There is no reason to talk about changing the ACA. There is no reason to change the debt ceiling. You won't even talk about the ACA changing. Why talk about changing the debt ceiling? We don't even talk about passing a budget, why raise the debt limit? Want to kick the can down the road about spending, lets do the same with the debt ceiling. Before obama we rarely didn't have a budget... even if it was late... with obama we had one in the last 5 years... even when he had a supermajority in the Senate and a majority in the house. Lets do the same with the debt ceiling. Let the gov't live within it's means.

The Big Dog's back

Per earlier post, read the "law".

grumpy

Have you read the obamacare law? Or is it a tax? Do you know which it is? Do you know the difference between tax and law? Answer my questions, completely, and I may just answer yours.

gramafun

Grumpy: The last time we had a "balanced budget" which means the Government lived within its means was when Clinton was in office. There has not been a balanced budget since that time. Name the presidents between Clinton and Obama and explain WHY there has not been a balanced budget since that time and why the government has spent so much money? Where did that budget expand and contract and who spent it? (Hint: It began shortly after Clinton left office). thank you. (I am neither Rep. nor Democrat)

grumpy

gradmafun, it was close to a balanced budget then, but when you look at it closely the National Debt went up the years that it was close. Some of the spending was not counted in the budget, but that is just me being technical and being overly correct. If you wish to be honest about why the deficit was zero you best look at what the Congress passed and how against those things Clinton was. There were large cuts in Welfare that Clinton was dragged kicking and screaming into signing it, There were many other cuts in gov't spending. Is that part of what you wish to highlight? There was actual cuts in spending, when has there been actual cuts, not just reductions in the increase of spending. The House and Senate have to pass spending bills or pass a budget that cuts spending for that to happen. Such things have not been done... except when there is divided power in the gov't. Every time on party has had majorities in both houses of congress and the presidency the spending has gone straight up, no matter the party. (Hint: You might want to think back and figure out what happened shortly after Clinton left office that took a lot of money to do, and the party make up of congress,(bush had a simple majority in congress) then check what happened with the deficit when obama took over and the makeup of the congress then also.) It takes more than a President to spend... or cut... and balanced budgets have never happened during one party rule... no matter which party is in control... at least not for many decades. But that doesn't fit your view, that it is all about the President. That is one part, the other is Congress. The President can only spend a little without the Congress agreeing. It is MUCH tougher with divided gov't keeping a leash on spending, much like what happened under Clinton.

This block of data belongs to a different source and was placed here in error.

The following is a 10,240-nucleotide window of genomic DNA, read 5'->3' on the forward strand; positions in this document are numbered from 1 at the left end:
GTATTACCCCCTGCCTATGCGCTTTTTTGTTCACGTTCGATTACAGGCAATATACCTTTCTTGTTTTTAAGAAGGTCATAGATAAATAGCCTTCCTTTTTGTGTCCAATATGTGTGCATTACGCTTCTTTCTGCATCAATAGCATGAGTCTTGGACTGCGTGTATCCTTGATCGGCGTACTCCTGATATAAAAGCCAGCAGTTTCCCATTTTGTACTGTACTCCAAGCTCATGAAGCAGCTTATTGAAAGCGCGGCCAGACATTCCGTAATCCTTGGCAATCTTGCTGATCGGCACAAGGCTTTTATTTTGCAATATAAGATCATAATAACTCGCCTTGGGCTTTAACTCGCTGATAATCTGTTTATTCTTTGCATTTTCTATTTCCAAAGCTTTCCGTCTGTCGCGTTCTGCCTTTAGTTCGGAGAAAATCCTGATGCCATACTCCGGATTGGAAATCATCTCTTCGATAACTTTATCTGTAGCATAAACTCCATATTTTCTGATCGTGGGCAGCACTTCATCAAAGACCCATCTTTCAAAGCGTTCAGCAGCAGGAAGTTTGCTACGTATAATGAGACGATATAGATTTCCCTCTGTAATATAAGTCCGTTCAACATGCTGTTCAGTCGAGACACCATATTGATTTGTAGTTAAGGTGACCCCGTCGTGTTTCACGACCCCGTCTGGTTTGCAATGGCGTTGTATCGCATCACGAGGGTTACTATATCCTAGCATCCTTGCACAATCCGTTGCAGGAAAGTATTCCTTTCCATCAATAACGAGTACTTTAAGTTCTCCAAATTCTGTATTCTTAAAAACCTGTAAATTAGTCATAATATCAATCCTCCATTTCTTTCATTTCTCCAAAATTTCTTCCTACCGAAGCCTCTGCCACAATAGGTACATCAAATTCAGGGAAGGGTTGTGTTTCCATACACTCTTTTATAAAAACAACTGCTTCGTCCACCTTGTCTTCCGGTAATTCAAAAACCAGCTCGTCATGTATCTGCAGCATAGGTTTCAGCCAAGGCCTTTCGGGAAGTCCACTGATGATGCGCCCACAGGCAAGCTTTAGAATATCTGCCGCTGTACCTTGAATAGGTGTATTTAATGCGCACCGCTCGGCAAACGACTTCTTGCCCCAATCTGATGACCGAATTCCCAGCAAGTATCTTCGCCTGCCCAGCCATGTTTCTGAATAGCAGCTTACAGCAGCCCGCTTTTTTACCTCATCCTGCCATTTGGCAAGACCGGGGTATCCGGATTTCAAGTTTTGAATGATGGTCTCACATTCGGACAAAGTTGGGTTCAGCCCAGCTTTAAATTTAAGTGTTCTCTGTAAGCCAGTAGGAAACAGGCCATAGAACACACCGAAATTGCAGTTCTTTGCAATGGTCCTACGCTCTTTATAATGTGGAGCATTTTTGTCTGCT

Fun fact. Do you know the only President who has had all the deficits over 700 billion? (hint: all of his have been over 700 billion, and most were over one trillion) The furthest from Clinton as possible, so I don't think party for a President has much to do with deficit spending. It also takes a complient, same "party" Congress.

Congratulations on not being a repube or dimocrat. I haven't voted for one for President for well over a decade. Hard not to vote for one further down the ticket as few independents run for anything but President. But I usually vote dim in local elections as few decent repubes run in this area. State offices it is a toss up and probably the repubes get a slightly higher rate from me.

The New World Czar

Sounds like NBC (Nothing Beyond Clinton) network is having a week-long series on educating viewers on some of the aspects of Obamacare.

Any chance that Congress might watch this too, years after they had to pass the bill before they could see what was in it???

kURTje

Gramafun those facts will get some angry...keep it up.